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The Crisis

The number of opioid-related deaths in Michigan has hit an all-time high, requiring the resources of the state’s three major research universities and one of its largest health systems to tackle the problem.
In the most comprehensive international comparison of its kind, a USC study found that the United States has the highest drug overdose death rates among high-income countries.
Boston Medical Center pediatrician Scott Hadland sees firsthand the effect prescription opioids are having on local youths. He says many adolescents he treats for opioid issues were introduced through prescription drugs.
Close to 9,000 children and teens in the United States died from opioid poisonings over the last two decades, representing a nearly three-fold increase in mortality rates, Yale researchers said.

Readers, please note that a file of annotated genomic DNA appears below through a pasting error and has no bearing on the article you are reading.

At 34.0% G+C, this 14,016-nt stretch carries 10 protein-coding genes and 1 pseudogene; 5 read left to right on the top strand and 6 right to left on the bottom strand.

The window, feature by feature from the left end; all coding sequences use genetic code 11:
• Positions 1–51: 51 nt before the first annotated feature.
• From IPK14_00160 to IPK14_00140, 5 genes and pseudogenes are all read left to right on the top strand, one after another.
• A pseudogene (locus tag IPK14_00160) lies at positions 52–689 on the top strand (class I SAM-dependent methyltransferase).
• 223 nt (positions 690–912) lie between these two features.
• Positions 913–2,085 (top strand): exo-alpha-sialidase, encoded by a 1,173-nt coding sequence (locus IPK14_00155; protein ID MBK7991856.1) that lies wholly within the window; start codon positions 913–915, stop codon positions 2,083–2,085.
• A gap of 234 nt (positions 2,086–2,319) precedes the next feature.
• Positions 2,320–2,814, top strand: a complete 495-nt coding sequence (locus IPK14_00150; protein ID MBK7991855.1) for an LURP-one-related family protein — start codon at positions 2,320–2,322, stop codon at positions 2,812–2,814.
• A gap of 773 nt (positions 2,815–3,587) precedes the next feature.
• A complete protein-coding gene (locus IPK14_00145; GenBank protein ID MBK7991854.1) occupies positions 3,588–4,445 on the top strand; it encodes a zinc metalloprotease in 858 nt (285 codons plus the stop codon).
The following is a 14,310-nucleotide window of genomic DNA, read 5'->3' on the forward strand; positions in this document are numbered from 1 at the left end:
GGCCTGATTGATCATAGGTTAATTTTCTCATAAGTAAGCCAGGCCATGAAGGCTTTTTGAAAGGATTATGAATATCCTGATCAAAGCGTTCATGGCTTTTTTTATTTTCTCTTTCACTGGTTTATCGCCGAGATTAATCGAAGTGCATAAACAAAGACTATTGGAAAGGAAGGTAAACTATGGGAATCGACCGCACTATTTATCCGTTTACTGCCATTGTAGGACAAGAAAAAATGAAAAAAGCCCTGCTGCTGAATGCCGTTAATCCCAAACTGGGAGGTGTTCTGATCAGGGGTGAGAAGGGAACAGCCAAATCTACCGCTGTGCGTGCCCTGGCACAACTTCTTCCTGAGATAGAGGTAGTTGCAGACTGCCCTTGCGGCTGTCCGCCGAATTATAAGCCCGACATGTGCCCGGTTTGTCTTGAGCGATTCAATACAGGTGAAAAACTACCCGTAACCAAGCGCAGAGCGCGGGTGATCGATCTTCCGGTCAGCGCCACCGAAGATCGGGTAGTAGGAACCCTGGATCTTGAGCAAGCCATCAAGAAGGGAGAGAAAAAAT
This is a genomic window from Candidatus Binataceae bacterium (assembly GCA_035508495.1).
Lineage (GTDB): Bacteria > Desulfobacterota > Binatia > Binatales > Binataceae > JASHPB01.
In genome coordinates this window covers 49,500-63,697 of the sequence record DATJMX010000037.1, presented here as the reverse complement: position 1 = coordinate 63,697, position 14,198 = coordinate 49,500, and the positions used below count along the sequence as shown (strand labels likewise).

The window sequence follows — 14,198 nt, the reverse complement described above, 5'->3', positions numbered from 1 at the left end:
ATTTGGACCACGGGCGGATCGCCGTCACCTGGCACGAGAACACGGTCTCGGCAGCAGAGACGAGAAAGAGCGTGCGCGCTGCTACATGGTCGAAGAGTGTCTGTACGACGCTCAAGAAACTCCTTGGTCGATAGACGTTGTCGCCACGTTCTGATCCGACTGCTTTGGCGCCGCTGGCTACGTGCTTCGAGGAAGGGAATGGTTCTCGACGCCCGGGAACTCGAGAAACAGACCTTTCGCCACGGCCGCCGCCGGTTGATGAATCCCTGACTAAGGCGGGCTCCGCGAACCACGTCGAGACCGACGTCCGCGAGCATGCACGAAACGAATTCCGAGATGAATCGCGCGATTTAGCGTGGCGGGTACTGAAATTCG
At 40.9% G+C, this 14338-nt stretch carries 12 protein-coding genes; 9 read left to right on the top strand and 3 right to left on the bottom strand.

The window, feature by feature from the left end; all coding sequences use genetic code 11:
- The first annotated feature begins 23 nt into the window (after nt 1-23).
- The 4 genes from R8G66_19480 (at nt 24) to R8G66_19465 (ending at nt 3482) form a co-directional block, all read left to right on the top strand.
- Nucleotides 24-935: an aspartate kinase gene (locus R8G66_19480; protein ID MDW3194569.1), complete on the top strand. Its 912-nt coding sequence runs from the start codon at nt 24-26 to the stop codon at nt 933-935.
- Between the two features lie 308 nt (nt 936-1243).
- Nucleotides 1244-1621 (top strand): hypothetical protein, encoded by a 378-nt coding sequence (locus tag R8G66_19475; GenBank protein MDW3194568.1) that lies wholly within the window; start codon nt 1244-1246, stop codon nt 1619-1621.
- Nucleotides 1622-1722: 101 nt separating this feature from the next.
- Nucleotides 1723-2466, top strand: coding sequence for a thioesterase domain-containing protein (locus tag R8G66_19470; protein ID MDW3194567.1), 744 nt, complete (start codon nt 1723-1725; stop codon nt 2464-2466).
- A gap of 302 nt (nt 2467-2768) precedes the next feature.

In a study of pregnancy-associated deaths of women from 2007 to 2016, researchers found that mortality involving opioids either during pregnancy or up to one year post-pregnancy more than doubled during that time.
“Within the opioid epidemic, there may be a hidden suicide epidemic,” Michigan State University researcher Jennifer Johnson said.
There is a strong link between depression and opioid-related deaths, according to a new study.
A national opioid epidemic is driving people from pills to heroin, filling emergency rooms with overdose cases, and killing tens of thousands of Americans every year. What are we doing about it?
Patients in their late teens and 20s had the highest risk of persistent use if they received opioids around the time of their extraction, a new study finds.
Licensed medical professionals face just as much risk of a substance use disorder as the general population, and they have a higher likelihood of opioid misuse, says an addiction expert.